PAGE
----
MINI Roadster: First drive review


2011 was a bumper year for MINI, with sales totalling a record 50,138. So, with the British-built BMW baby brand showing a 2.01% market share year to date, it is time for the fastest growing premium brand to launch its sixth model - the Roadster.

On sale from now, the second of MINI's two-seaters is aimed at sportscar fans who might be considering either a Mazda MX-5 or an Audi TT Roadster.

Can it keep up with these established rivals? We headed to Cheltenham to find out.

On the outside, the Roadster is basically a convertible version of the MINI Coupe. Built on a 5mm longer, modified and more rigid convertible chassis, it has stayed remarkably true to the concept first shown at the 2009 Frankfurt Motor Show.

The most striking change over a standard MINI Convertible has to be the revised roofline. 20mm lower, the windscreen and A-pillars are more steeply raked by 13-degrees.

The second modern MINI to adopt the extrovert 'three-box' body structure (splitting the car into distinct segments – the engine compartment, cabin and boot), it is also fitted with stainless steel roll hoops and an active rear spoiler like the Coupe.

The hood itself is a single-skin semi-automatic one, which folds flat into a compartment behind the seats. It can be raised or lowered in just eight seconds at speeds up to 20mph. This was very useful, considering the typical April showery weather on the test route.

Move inside and despite the lack of rear seats and the lower roof line, the dashboard and trim will be familar to all current Clubman, convertible and hatch owners.

Don't worry, if you're a tall MINI fan like me, there's still enough headroom even with the roof up.

Losing the rear seats gives the Roadster a surprisingly big and practical boot. The 240 litre space also features a useful lockable through-load function. Which on top of securing items in the boot, it means the load area can also be extended.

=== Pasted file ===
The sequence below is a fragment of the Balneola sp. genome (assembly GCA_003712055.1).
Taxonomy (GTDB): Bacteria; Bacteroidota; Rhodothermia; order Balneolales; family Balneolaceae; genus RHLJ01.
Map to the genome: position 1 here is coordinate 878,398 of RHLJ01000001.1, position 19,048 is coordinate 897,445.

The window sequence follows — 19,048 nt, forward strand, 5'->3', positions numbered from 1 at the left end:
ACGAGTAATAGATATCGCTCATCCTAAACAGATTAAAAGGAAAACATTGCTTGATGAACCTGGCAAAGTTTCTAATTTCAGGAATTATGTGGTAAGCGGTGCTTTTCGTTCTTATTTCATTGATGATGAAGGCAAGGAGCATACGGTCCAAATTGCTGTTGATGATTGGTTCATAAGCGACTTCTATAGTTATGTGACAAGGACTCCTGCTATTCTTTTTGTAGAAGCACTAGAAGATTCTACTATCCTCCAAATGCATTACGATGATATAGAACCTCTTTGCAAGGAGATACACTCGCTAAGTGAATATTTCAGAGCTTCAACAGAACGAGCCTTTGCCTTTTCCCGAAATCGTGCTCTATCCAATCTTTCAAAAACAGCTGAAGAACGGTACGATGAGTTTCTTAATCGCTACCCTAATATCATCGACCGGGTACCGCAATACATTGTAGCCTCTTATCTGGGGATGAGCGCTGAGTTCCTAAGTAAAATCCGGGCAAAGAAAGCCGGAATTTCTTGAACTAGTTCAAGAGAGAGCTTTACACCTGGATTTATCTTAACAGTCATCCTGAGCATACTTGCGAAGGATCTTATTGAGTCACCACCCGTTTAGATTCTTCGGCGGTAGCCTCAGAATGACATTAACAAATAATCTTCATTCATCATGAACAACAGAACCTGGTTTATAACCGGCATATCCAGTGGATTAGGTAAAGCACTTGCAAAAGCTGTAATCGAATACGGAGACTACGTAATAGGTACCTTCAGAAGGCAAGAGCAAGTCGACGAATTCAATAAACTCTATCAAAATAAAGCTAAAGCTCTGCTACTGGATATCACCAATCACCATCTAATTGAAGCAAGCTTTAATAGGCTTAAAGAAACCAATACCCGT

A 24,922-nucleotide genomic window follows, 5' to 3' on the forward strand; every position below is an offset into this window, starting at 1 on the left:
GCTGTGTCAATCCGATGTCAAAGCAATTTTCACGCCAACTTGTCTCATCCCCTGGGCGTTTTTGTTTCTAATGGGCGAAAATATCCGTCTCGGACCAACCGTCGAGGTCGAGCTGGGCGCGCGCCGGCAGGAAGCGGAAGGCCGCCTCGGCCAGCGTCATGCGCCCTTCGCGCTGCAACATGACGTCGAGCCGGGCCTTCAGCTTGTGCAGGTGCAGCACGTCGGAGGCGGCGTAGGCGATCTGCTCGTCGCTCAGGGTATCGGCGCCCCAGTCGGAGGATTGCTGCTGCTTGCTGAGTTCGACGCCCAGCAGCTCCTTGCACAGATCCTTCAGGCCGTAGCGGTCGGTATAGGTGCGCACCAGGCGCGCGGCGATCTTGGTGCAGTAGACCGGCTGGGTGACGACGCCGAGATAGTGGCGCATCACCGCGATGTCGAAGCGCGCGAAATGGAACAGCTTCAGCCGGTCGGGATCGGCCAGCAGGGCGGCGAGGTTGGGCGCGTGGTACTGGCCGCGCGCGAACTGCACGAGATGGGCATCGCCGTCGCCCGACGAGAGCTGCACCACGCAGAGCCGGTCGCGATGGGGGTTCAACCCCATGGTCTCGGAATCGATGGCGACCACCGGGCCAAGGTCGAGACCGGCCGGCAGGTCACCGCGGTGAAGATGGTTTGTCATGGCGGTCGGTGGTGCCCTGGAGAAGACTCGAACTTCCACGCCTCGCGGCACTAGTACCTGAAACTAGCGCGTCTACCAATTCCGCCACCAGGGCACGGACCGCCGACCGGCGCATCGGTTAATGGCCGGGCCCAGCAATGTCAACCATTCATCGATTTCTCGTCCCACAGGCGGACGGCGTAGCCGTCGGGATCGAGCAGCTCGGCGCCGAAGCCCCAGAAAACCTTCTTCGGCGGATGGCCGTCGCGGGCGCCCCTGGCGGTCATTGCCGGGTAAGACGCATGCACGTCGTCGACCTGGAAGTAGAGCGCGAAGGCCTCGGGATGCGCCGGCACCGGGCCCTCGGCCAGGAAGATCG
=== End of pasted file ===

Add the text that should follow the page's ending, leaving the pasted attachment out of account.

Available in Cooper, Cooper S, Cooper SD and John Cooper Works versions, prices start at £18,020.

We had the chance to drive Cooper S and Cooper SD versions of the Roadster.

First up was the 184bhp Cooper S, which is powered by the turbocharged 1.6-litre, four-cylinder petrol. A serious performer especially in Sport mode, the lack of a roof means you hear more of the crackles and pops from the exhaust.

Top speed for the Cooper S Roadster is 141mph, with the dash to 60mph covered in 7 seconds. Despite the performance, the S is still capable of 47.1mpg on the combined cycle and has Co2 emissions of 139g/km.

The 143bhp Cooper SD is powered by a 2.0-litre four-cylinder turbo-diesel engine. Besides being the biggest engine to be fitted in a MINI, it also has the most torque at 305Nm, beating even the range-topping John Cooper Works model.

This engine doesn't feel as striking as the Roadster's looks. Best described as pokey, we found ourselves using the slick six-speed manual and accelerator more than perhaps we did in the petrol version of the S.

It gets quite vocal too when revved, but the resulting performance figures are pretty impressive. The dash to 60mph is covered in 8.1 seconds, with a top speed of 132mph and all with Co2 emissions of just 118g/km.

MINI are making great claims for the Roadster's bespoke chassis set-up and the stiffer bodyshell, but initially we struggled to notice any differences over the jiggly Roadster. However, after driving both of these Cooper S Roadster versions back to back, the differences became more obvious.

The bespoke spring and damper settings, plus the thicker anti-rollbars on both models, we don't think works well with the Roadster's lack of roof. Yes, it equals a sharper handling and turning MINI, but with the stiffness comes some body shimmy and scuttle shake which is unsettling on bumpy roads.

The other major issue we have with the MINI Roadster is with the rear and three-quarter visibility, especially with the hood up. The roof's rear window is small and when the rear spoiler extends past 50mph the rear view is almost totally obscured.

More worrying though is the poor rear three-quarter vision. As we said, the rear screen is small and almost totally obsured when the spoiler opens. Add those chromed rollover hoops and your rear vision is severely limited.

So as an owner of the first two-seater MINI, the mad John Cooper Works GP, would we buy the new Roadster MINI? We could be tempted, as we believe the two-seater MINI concept works better in Roadster form and looks great. Our only worry would be the driving experience could be too compromised for the UK's rough tarmac when compared to the MX-5 and TT Roadster.

MINI Roadster

MINI Roadster